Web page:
Azerbaijani FM expected to meet with OSCE MG co-chairs in Brussels

Armenian-Azerbaijani conflict Materials 29 April 2016 13:34 (UTC +04:00)
Azerbaijan’s Foreign Minister Elmar Mammadyarov is expected to meet with the OSCE Minsk Group co-chairs in Brussels in May.
Azerbaijani FM expected to meet with OSCE MG co-chairs in Brussels

Baku, Azerbaijan, Apr.29

By Seba Aghayeva - Trend:

Azerbaijan has never rejected the negotiation process in the settlement of the Nagorno-Karabakh conflict, Azerbaijan's Foreign Minister Elmar Mammadyarov said Apr.29.

"We plan to meet with the OSCE Minsk Group co-chairs in one of the European cities, likely in Brussels, next month," said Mammadyarov during the briefing following the talks with his Maltese counterpart George William Vella in Baku.

"The exact date and time will be determined later," he said.

Commenting on the remarks made by Armenia's President Serzh Sargsyan about the conditions for resuming the negotiations, the minister said that it is impossible to achieve peace by putting forward conditions.

"If anyone in Yerevan believes that it will be possible to continue the negotiation process and maintain the status-quo by putting forward conditions, he is mistaken," said Mammadyarov.

The minister added that with its actions, Armenia puts the ceasefire agreement dated 1994-1995 under threat.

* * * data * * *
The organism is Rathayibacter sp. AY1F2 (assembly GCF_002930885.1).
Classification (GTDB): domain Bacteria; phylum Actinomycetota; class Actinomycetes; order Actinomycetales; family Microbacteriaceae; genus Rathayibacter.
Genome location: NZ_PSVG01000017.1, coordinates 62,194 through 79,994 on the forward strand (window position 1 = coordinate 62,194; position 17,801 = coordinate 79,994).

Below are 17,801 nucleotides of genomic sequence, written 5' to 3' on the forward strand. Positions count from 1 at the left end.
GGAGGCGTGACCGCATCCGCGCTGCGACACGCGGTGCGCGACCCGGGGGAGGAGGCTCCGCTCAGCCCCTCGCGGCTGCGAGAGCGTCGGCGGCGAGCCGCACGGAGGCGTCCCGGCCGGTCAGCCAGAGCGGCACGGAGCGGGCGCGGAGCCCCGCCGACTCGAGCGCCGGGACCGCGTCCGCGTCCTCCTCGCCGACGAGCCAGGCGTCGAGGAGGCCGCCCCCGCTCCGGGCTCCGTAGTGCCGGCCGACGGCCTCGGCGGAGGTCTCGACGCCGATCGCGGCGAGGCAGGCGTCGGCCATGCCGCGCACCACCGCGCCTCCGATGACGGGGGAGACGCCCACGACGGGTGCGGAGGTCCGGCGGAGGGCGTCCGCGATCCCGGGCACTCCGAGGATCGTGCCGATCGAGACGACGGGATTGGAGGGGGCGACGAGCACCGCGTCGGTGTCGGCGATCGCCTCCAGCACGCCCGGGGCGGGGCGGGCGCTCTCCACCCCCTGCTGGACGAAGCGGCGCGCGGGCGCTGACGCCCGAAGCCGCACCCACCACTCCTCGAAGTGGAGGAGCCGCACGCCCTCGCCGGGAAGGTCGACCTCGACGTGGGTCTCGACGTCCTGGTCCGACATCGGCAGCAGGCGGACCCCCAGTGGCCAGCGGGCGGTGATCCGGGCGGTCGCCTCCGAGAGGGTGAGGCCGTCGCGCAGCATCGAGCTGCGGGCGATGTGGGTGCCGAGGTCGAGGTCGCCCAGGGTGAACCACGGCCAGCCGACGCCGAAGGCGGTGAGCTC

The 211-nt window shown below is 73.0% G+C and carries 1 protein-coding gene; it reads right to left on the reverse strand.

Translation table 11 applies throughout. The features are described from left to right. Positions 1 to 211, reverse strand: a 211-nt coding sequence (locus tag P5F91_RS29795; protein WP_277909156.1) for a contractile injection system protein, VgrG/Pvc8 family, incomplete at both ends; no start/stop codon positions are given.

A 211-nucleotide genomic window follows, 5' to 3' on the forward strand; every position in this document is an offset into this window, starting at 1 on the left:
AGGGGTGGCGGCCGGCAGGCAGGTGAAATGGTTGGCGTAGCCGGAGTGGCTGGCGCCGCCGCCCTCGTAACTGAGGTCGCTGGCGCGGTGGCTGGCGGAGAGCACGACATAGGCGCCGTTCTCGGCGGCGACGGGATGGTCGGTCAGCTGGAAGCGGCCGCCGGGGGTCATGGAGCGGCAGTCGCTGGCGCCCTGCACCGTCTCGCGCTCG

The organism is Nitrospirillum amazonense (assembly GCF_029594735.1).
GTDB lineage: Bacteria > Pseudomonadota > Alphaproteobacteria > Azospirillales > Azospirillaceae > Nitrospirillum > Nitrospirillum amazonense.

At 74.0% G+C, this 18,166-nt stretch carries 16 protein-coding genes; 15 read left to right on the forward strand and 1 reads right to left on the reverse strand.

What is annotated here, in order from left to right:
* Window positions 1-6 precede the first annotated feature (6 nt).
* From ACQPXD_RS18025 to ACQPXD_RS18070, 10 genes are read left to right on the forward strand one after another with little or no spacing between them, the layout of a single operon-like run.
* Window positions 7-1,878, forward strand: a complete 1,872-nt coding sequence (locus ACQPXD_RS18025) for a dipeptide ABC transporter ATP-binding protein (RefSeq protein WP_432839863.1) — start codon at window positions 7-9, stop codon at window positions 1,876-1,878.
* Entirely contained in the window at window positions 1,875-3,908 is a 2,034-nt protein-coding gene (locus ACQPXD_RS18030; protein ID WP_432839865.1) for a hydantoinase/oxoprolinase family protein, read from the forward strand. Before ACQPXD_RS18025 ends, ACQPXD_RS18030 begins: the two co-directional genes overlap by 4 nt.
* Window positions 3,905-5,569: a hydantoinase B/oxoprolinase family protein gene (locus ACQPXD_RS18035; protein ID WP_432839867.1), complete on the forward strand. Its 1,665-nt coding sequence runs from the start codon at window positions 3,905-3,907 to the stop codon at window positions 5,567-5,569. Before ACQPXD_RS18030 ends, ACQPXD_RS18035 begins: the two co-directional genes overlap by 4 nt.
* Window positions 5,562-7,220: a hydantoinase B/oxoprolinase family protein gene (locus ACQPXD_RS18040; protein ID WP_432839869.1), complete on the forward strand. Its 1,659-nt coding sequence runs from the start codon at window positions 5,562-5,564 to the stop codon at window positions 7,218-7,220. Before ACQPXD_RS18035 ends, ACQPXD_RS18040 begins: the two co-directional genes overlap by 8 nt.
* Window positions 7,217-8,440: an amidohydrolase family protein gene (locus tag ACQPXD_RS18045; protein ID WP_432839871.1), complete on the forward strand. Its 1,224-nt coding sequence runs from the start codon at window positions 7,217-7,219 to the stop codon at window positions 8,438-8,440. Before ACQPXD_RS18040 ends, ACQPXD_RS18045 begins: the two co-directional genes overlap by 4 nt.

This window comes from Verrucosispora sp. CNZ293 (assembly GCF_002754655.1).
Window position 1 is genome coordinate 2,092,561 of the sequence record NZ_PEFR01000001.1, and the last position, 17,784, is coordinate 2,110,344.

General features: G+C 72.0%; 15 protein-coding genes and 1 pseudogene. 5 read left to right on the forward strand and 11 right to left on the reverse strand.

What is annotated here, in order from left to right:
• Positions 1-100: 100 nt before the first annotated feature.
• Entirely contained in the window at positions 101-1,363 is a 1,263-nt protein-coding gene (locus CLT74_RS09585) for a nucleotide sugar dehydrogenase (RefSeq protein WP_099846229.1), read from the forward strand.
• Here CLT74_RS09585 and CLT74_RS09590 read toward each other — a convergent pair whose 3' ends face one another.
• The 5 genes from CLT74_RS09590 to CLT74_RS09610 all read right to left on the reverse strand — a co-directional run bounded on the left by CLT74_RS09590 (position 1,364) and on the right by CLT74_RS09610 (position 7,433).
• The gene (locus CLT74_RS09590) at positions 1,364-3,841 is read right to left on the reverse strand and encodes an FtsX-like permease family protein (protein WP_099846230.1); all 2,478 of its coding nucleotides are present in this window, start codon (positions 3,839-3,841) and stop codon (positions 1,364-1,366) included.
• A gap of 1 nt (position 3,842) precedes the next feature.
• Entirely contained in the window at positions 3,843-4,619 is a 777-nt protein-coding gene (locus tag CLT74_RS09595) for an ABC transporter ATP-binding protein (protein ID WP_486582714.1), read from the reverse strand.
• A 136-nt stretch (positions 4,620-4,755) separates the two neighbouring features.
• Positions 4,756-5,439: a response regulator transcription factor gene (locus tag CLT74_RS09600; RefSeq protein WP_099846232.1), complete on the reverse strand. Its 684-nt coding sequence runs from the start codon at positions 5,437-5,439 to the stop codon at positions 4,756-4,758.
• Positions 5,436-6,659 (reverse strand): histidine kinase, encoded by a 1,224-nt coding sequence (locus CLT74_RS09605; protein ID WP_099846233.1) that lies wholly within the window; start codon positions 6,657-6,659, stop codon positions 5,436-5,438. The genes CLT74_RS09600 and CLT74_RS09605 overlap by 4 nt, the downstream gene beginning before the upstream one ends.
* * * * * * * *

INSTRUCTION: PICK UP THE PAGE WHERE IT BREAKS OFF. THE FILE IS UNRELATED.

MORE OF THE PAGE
"Armenians should understand that it is impossible to resolve the conflict by military means," he said. "But it doesn't mean that the talks can continue eternally."

Mammadyarov pointed out that Azerbaijan firmly adheres to its position.

"The UN Security Council's resolutions should be fulfilled unconditionally. First of all, Armenian armed forces should be withdrawn from the occupied territories," he said. "Only after this, the negotiations can start on other remaining issues, such as the return of the IDPs [to their homes], restoration of communications and so on."

The conflict between the two South Caucasus countries began in 1988 when Armenia made territorial claims against Azerbaijan. As a result of the ensuing war, in 1992 Armenian armed forces occupied 20 percent of Azerbaijan, including the Nagorno-Karabakh region and seven surrounding districts. The 1994 ceasefire agreement was followed by peace negotiations.

Armenia has not yet implemented four UN Security Council resolutions on withdrawal of its armed forces from the Nagorno-Karabakh and the surrounding districts.


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